The Goddess of Mtwara and Other Stories: The Caine Prize for African Writing 2017
edited by Lizzy Attree
“Since 2000, the annual Caine Prize in African Writing has celebrated some of the most innovative and evocative English-language short fiction by African writers... A wonderful set of 16 stories that covers a lot of ground and features many genres—from myth and folklore to the postmodern and experimental—in a way that will surely satisfy readers.” (Kirkus)

Immortal Life: A Soon to Be True Story
by Stanley Bing
A struggle for autonomy erupts between Arthur Vogel, an aging trillionaire tech magnate yearning for immortality and Gene, the artificial human body he creates to host his consciousness. “Business writer Bing (The Curriculum: Everything You Need to Know to Be a Master of Business Arts) makes his first foray into speculative fiction with a clever and sly satire of a future that feels like it’s lurking just around the corner, shot through with dry humor and stark hopes in a conflict-blasted digital world… Bing’s optimistic nightmare will appeal to any reader wanting a glimpse down the slippery slope of technological domination.” (Publishers Weekly)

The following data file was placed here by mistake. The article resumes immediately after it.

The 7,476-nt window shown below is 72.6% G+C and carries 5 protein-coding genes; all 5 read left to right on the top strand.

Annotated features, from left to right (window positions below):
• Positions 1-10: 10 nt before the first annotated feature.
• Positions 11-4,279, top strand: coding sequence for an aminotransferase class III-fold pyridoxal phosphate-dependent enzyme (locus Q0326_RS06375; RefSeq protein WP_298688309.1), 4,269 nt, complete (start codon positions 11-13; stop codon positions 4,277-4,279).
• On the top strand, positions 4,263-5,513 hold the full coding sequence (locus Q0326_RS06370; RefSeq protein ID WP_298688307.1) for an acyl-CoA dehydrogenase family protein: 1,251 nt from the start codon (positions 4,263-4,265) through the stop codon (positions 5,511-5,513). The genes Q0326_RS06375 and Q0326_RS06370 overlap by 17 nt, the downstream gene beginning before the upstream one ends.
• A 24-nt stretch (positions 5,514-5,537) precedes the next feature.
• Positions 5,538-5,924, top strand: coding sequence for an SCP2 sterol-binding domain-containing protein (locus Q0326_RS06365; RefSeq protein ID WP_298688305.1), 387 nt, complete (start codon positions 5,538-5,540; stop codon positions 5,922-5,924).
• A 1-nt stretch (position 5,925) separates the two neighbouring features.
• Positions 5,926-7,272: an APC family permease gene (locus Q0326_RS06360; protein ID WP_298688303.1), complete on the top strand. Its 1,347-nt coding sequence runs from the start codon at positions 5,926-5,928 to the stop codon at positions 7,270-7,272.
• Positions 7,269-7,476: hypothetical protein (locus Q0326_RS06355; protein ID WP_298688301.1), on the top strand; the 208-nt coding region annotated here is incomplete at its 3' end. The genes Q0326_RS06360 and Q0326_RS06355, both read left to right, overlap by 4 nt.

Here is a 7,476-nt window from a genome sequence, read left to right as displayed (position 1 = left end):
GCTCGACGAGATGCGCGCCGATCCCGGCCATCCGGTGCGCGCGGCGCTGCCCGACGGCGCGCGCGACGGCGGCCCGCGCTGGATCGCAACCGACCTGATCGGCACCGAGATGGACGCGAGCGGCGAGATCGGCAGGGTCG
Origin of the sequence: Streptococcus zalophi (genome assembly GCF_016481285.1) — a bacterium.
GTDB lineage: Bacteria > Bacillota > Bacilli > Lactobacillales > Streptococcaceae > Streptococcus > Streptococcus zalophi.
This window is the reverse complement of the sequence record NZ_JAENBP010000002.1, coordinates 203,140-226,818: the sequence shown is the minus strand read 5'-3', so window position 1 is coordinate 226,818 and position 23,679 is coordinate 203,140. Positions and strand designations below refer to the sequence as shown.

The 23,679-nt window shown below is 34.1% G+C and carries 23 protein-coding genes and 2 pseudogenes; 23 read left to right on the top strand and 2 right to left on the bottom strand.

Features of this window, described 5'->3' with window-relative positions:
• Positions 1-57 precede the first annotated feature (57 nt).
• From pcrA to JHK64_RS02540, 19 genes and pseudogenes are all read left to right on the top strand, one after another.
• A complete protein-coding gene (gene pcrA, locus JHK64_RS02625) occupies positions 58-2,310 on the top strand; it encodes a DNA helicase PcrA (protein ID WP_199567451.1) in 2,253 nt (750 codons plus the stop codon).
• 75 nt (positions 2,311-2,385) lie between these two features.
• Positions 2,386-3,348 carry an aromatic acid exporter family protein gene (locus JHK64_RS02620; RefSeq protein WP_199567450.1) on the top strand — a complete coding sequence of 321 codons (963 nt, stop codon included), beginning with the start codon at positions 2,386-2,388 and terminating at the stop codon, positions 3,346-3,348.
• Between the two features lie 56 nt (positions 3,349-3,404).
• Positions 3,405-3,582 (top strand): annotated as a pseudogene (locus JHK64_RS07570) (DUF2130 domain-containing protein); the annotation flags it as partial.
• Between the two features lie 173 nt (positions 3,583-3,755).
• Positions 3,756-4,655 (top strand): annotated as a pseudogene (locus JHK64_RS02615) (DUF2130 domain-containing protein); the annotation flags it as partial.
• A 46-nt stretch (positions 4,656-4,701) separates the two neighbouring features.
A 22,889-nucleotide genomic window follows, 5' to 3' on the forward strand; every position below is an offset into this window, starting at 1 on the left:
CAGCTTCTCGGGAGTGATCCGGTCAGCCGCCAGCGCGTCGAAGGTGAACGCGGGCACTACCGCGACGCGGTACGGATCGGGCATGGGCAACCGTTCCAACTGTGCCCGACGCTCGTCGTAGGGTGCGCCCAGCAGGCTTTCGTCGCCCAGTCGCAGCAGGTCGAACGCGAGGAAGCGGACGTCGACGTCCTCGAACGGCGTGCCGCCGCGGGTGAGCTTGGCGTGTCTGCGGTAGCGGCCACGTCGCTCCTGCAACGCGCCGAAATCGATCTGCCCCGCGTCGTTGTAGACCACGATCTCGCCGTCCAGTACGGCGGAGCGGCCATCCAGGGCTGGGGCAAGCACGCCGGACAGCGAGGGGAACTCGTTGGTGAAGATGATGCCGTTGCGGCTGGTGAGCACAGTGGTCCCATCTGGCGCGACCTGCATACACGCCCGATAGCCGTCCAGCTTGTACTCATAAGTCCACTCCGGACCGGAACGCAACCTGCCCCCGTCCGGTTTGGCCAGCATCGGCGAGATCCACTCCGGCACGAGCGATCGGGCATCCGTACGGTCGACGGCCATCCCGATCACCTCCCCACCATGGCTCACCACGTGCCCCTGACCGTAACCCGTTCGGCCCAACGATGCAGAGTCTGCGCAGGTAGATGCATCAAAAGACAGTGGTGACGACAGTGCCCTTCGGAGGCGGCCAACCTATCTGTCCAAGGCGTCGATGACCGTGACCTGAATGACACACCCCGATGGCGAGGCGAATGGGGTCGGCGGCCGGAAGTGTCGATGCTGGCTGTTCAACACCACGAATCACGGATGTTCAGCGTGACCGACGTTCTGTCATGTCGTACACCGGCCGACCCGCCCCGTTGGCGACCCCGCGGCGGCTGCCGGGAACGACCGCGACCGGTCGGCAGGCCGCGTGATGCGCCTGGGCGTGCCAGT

The Years, Months, Days: Two Novellas
by Yan Lianke, translated by Carlos Rojas
Prizewinning author Yan offers two dark fables set in his native Henan province China. In one, an elderly man and his blind dog stay behind when everyone else in their village flees to evade a drought. In the second tale, a desperate woman will do anything to secure happiness for her disabled children. “Lianke’s talent for the fantastical shines… Though they contain dark subject matter, Lianke’s fables of personal sacrifice are also sharply observed and funny. Lianke’s narratives feel much larger than their page count suggest, almost epic.” (Publishers Weekly) Yan is the author of Dream of Ding Village (2011) and Lenin’s Kisses (2012), and and his awards include the Franz Kafka Prize.

The Vanishing Princess: Stories
by Jenny Diski
A posthumous collection of stories from a beloved British author. “Although Diski is renowned across the pond, her defiant treatise against her terminal cancer, In Gratitude, published just before her 2016 death is, ironically, what earned her substantial stateside acclaim. Now available posthumously to U.S. readers is her spectacular 1995 collection of bizarre-to-rueful-to-stunning stories, bookended by two princesses living (and reading) in towers… Memorable girls and women—damaged, truculent, curious, stalwart—occupy Diski’s pages, claiming space, agency, and well-deserved attention.” (Booklist)

Record of a Night Too Brief
by Hiromi Kawakami, translated by Lucy North